• Gauntlet of Might and Moon effects: Moon and gauntlet are NOT great together because it will ramp your opponents as well. Individually, however, these cards are too good to not include in the deck. So, just don't play both of them if they won't break resource equality.

  • Insurrection : It's the sort of card that wins games against other fair decks. Otherwise, you can always imprint it with mox or loot it away. **Updated on April 23rd 2019: This is another card that I completely retired from my list. Its cost makes it pretty hard to cast and therefore, it's never been super relevant in most games. Lots of things need to work for it to be good, so I've preferred to play with Act of Aggression instead. Much more flexible (can be used as instant speed remove, for example) and easier to cast (3 colorless).

  • Smuggler's Copter : This card is very, very good, even in EDH. It provides you a wrath-proof dude with evasion that loots. Most of the time, it is used to activate goad and force a problematic creature to tap, so next turn you can send the rest of the gang.

  • Pyrokinesis : Why this card doesn't see play more often is beyond my comprehension. No one ever expects it and it's never been useless. In the early game, it kills a bunch of mana dorks. In the mid-game, it gets rid of problematic creatures. In the late-game, it surprises creature-based combos.

  • Jokulhaups : It's a bad version of Upheaval but the closest thing we have to it in mono-red, and surprise, surprise, that's a hella good one-of effect to have at your disposal. Most of the time, it requires you to set it up to be effective--for example, you need to float enough mana to cast relevant spells after resolving jokul, or casting with a walker on the battlefield, or having a sensei top to filter your draws afterwards--but it may also be a hail mary (roll the dice!) when things are out of control and the future looks dark. I don't like doing the latter tbh because it's probably just delaying the inevitable loss. (Listen, you can't win all the games, so sometimes you must let other players have a shot at it.) Before casting jokul, remember that it leaves walkers and enchantments behind (this applies to you and your opponents) and it's always a high-risk play because there's always a chance that one opponent has a Boros Charm or Heroic Intervention just waiting for you to cast jokul (this has happened to me more than I'd like to admit; sad times).

  • Keldon Firebombers : This is your go-to answer to ramp decks. To be honest, I was not aware of its existence until last year but boy am I glad it was brought to my attention. This card is insane. I understand why it doesn't see much play (mass ld) but if you are looking for a good form of resource denial, this is it. Restore mana parity and crush souls. I don't get to play Limited Resources but I got bombers. Just remember to cast it before making a land drop, you dingus.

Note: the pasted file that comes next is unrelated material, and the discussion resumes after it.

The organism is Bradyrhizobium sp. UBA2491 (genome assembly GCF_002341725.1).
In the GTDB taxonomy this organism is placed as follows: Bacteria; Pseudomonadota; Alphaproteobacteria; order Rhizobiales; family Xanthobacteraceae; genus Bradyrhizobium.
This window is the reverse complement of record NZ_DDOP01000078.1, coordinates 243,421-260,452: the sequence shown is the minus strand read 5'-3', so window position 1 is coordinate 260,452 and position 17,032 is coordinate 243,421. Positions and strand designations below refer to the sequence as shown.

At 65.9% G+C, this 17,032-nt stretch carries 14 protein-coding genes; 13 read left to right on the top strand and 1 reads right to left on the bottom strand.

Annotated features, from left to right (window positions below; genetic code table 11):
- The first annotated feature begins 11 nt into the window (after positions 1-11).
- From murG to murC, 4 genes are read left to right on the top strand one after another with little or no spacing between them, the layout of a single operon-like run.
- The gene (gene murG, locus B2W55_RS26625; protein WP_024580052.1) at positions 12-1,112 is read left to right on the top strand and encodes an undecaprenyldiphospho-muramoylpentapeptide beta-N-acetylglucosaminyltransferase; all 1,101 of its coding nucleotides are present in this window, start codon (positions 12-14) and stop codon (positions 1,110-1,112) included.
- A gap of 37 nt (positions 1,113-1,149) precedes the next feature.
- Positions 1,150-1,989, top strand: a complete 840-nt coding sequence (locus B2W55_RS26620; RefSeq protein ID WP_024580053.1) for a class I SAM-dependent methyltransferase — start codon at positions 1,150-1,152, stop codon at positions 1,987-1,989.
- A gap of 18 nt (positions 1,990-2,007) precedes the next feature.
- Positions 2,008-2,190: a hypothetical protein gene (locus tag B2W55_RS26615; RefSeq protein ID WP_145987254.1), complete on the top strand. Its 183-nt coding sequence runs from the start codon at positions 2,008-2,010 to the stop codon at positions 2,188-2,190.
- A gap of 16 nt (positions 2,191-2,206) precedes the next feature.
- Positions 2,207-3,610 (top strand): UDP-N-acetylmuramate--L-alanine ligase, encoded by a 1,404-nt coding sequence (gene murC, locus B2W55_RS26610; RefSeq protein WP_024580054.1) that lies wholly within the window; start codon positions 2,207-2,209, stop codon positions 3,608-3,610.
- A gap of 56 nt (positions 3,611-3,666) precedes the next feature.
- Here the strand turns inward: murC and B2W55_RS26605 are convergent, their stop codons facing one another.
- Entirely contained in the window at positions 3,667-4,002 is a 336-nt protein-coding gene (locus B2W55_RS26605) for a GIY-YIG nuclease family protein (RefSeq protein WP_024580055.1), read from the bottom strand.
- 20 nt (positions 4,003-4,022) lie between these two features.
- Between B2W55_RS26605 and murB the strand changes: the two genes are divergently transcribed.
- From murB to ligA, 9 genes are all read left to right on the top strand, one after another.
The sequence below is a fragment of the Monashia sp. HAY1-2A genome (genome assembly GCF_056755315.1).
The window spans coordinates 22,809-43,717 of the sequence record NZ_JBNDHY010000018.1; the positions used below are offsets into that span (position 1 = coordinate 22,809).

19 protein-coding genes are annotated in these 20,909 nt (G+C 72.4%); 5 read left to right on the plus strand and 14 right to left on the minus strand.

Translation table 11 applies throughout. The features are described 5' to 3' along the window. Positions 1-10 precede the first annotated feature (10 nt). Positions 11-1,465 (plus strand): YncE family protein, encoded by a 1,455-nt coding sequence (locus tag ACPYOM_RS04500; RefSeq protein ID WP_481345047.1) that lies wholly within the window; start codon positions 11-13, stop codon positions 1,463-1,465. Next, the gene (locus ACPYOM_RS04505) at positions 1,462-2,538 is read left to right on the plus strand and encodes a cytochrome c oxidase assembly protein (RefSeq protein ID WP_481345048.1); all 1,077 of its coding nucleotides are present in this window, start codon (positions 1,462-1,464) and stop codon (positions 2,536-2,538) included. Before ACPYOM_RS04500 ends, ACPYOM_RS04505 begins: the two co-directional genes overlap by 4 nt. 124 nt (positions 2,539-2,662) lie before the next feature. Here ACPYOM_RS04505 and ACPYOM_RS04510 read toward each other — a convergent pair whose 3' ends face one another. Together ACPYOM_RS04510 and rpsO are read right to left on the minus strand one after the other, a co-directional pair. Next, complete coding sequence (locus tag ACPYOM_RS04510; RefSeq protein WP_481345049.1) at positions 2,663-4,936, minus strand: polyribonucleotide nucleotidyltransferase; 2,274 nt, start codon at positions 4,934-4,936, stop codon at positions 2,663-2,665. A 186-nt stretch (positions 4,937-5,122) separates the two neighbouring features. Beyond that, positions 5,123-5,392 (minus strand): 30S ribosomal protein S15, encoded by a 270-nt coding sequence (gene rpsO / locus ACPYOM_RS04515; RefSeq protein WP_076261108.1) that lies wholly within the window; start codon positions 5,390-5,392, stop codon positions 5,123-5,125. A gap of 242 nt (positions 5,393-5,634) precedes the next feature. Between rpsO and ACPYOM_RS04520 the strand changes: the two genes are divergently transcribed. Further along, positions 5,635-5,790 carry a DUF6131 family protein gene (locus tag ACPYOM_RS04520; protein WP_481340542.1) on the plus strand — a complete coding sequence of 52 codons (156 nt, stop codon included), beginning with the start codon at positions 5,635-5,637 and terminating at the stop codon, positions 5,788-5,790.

• Goblin Matron and Moggcatcher : This is not a goblin tribal deck but Matron and Catcher are still very useful Goblin tutors when there are multiple utility targets for them. Most of the time, their targets will be Siege-Gang Commander and Goblin Welder . **Updated on April 23rd 2019: Moggcatcher has been long removed from my list. The card is too slow and tapping creatures to activate their abilities is not really what this deck needs to do.

  • Imperial Recruiter : It's a more flexible Matron that tutors 95% of our creatures. Its primary target will be Magus of the Moon most of the time but it can also get us removal, additional tutors, and token generators.

  • Spikeshot Elder : I've lost count of the games I won with this little guy. It curves well with Grenzo (T1 Elder, T2 Grenzo, T3 "draw" two) and when used in conjunction with a sword, Elder becomes a must answer threat, as each activation hits pretty hard. It's also a 1/1 Goblin, so you can fetch it with all of our tutors.

  • Recoup : This is a card I've played since the first version of the deck and it has rarely let me down. It's the sort of card you don't want to see early on but it goes miles in the mid and late game. The flashback cost is high (4 CMC) but when used to target spells like Gamble and Blasphemous Act , it pays off quite a lot. Recoup is the sort of card every mono red deck needs to increase the value of its graveyard and have another shot at power sorceries (e.g., Wheel of Fortune , Jokulhaups , Fiery Confluence , Shattering Spree , etc). I've thought about Past in Flames but we don't play that many instants to make favor PiF over Recoup. Recoup is definitely better than PiF in this deck.